1 John 4:16 (NIV)
Michele Morin says
I’m really bad at self-care, and I know that about myself, so I’m working on building more margin into my life. It’s true, we need to breathe, but if Jesus is not there with me in that margin, it’s still all a self-salvation strategy that will leave me feeling empty. Thank you, Gloryanna, for this gospel-oriented realignment of our understanding of what it really means to know the light burden and the easy yoke.
Tracy Sykes says
I have found the truth in this for awhile now. I will schedule a coffee date, not for a chance to get away, but for a chance to have conversation with someone other than my daughter. My recharge moments come in when she is down for a nap and I grab my bible, that’s the peace i strive for on a daily basis now.
Jennifer Love says
I think that is a perfect perspective on this issue of self-care when we think of – what is it we need to have stored up inside of us when the kids make a crazy mess? You are so right that self care needs to come back to what our heart really needs, not our hair!
Susie Castleberry says
I love this perspective. So true things are just temporary but Gods word is forever in our hearts to help us continue to be filled up during the trials we go through.
julia borjeson says
Thank You Gloryiana, you have made a long overdue realization that many of us overlook! My kids are grown, and I care for my Mother who has dementia and mild Alzheimers–and even though us older gals aren’t always represented exactly…I know I can apply what you have offered to my own situation(and I hope other caretakers will too). We need a break, yes–and a movie night out with the girlz is a great way to mix some much needed FUN into the balance–but It’s when I escape to the beach(or park, or redwoods) and walk alone talking, praying, and listening to my Lord that I receive the much-needed refill of His Love and strength! Bless you for sharing your story today!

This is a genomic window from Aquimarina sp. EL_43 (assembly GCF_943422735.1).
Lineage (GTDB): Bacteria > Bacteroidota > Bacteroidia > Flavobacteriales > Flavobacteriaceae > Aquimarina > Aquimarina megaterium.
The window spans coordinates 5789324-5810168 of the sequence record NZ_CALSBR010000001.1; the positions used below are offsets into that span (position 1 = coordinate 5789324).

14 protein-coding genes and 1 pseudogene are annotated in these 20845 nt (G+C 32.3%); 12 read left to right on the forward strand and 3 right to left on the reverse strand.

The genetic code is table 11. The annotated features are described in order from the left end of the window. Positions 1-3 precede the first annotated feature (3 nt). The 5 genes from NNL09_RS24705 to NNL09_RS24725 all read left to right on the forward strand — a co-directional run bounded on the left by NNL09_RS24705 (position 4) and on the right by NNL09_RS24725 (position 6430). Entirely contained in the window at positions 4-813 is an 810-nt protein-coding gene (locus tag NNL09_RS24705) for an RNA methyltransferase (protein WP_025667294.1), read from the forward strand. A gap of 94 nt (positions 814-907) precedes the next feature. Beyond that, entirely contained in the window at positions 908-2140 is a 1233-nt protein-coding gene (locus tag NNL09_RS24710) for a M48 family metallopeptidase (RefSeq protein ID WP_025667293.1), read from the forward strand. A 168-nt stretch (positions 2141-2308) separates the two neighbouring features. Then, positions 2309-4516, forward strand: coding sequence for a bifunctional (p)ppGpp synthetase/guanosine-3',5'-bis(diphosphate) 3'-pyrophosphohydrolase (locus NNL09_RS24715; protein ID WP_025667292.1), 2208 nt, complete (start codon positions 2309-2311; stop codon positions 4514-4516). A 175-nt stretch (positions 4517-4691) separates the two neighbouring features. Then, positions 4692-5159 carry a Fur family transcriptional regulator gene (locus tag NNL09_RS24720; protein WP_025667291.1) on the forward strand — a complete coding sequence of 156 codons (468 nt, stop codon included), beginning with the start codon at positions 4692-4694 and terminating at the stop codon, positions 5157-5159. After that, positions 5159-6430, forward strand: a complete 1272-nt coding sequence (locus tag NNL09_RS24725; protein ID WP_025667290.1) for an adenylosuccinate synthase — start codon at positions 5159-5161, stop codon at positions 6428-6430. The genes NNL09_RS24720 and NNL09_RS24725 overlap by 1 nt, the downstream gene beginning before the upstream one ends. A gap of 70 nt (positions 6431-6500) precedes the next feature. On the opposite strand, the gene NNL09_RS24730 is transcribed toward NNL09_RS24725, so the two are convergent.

Beth Williams says
Bonnie Gray said it best with her book “Spiritual Whitespace.” She talks about needing margin in our schedules. That may not always be easy with young children. Try your best to make time for yourself. Perhaps when the kids nap you can take time & read God’s word or listen to a devotional. Something calming & quiet. Everyone at each stage in life needs a little alone time. Take walks, listen to Christian music, pray or just simply meditate in quiet. We must care for ourselves & get our souls refilled or we won’t have anything to pour into others God has entrusted us with. I highly recommend Bonnie’s books Spiritual Whitespace & Whispers of Rest 40 days of God’s Love to Revitalize Your Soul.” Whispers of Rest gives ideas on how to do soul care for yourself & refresh your soul.
Pearl Allard says
Gloryanna, I’ll raise my teacup to that! I love that you recognize the need to take breaks but acknowledge that Christ is our re-energizing source. “Being in the trenches is an exhausting yet beautiful opportunity to draw closer to Christ.” This beautifully written truth applies across the board when we’re in the trenches of anything! Thank you so much for this.
Yes!!!! So grateful for this reminder today! I can’t tell you how often I’ve thought that the pedicure or the time away from the kids was what I needed, and then found myself going back with the same perspective and no relief from the fog. I need time with Jesus! Thank you!
Cheri Dee Johnson says
I’m so glad you share this. Self-care is an overplayed tune. It’s good, but in the end it doesn’t satisfy. However, coming empty before Jesus so He fills us? That works wonders. He works wonders.